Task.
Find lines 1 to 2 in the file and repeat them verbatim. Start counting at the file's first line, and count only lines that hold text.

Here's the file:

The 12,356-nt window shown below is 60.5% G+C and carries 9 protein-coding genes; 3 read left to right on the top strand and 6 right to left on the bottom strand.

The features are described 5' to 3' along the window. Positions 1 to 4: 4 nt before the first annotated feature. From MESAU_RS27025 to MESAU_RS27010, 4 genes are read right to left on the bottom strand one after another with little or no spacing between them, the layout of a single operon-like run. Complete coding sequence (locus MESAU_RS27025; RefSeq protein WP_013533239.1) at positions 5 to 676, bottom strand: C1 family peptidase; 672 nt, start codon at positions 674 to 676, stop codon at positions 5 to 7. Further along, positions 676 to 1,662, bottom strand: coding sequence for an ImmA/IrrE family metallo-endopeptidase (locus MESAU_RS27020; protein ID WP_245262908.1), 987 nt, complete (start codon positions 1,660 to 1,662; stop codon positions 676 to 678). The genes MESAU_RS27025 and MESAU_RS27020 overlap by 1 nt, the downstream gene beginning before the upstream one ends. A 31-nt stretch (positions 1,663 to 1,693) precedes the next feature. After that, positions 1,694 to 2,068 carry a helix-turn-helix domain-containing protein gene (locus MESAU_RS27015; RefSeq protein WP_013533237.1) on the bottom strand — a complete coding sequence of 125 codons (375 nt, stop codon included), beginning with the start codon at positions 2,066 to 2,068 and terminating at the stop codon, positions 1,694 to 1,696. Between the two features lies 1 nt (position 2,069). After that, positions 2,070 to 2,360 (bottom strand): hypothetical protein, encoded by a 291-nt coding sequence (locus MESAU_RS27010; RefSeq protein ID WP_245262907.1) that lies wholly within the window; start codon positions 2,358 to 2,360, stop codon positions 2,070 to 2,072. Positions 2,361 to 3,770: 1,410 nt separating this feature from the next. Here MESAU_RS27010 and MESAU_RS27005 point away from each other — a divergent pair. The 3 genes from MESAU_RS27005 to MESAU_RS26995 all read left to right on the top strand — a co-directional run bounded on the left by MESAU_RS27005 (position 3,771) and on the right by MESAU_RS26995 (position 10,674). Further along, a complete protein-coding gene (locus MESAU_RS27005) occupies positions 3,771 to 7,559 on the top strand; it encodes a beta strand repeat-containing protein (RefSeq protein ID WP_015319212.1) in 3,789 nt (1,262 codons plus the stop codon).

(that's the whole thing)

The 12,356-nt window shown below is 60.5% G+C and carries 9 protein-coding genes; 3 read left to right on the top strand and 6 right to left on the bottom strand.

The features are described 5' to 3' along the window. Positions 1 to 4: 4 nt before the first annotated feature. From MESAU_RS27025 to MESAU_RS27010, 4 genes are read right to left on the bottom strand one after another with little or no spacing between them, the layout of a single operon-like run. Complete coding sequence (locus MESAU_RS27025; RefSeq protein WP_013533239.1) at positions 5 to 676, bottom strand: C1 family peptidase; 672 nt, start codon at positions 674 to 676, stop codon at positions 5 to 7. Further along, positions 676 to 1,662, bottom strand: coding sequence for an ImmA/IrrE family metallo-endopeptidase (locus MESAU_RS27020; protein ID WP_245262908.1), 987 nt, complete (start codon positions 1,660 to 1,662; stop codon positions 676 to 678). The genes MESAU_RS27025 and MESAU_RS27020 overlap by 1 nt, the downstream gene beginning before the upstream one ends. A 31-nt stretch (positions 1,663 to 1,693) precedes the next feature. After that, positions 1,694 to 2,068 carry a helix-turn-helix domain-containing protein gene (locus MESAU_RS27015; RefSeq protein WP_013533237.1) on the bottom strand — a complete coding sequence of 125 codons (375 nt, stop codon included), beginning with the start codon at positions 2,066 to 2,068 and terminating at the stop codon, positions 1,694 to 1,696. Between the two features lies 1 nt (position 2,069). After that, positions 2,070 to 2,360 (bottom strand): hypothetical protein, encoded by a 291-nt coding sequence (locus MESAU_RS27010; RefSeq protein ID WP_245262907.1) that lies wholly within the window; start codon positions 2,358 to 2,360, stop codon positions 2,070 to 2,072. Positions 2,361 to 3,770: 1,410 nt separating this feature from the next. Here MESAU_RS27010 and MESAU_RS27005 point away from each other — a divergent pair. The 3 genes from MESAU_RS27005 to MESAU_RS26995 all read left to right on the top strand — a co-directional run bounded on the left by MESAU_RS27005 (position 3,771) and on the right by MESAU_RS26995 (position 10,674). Further along, a complete protein-coding gene (locus MESAU_RS27005) occupies positions 3,771 to 7,559 on the top strand; it encodes a beta strand repeat-containing protein (RefSeq protein ID WP_015319212.1) in 3,789 nt (1,262 codons plus the stop codon).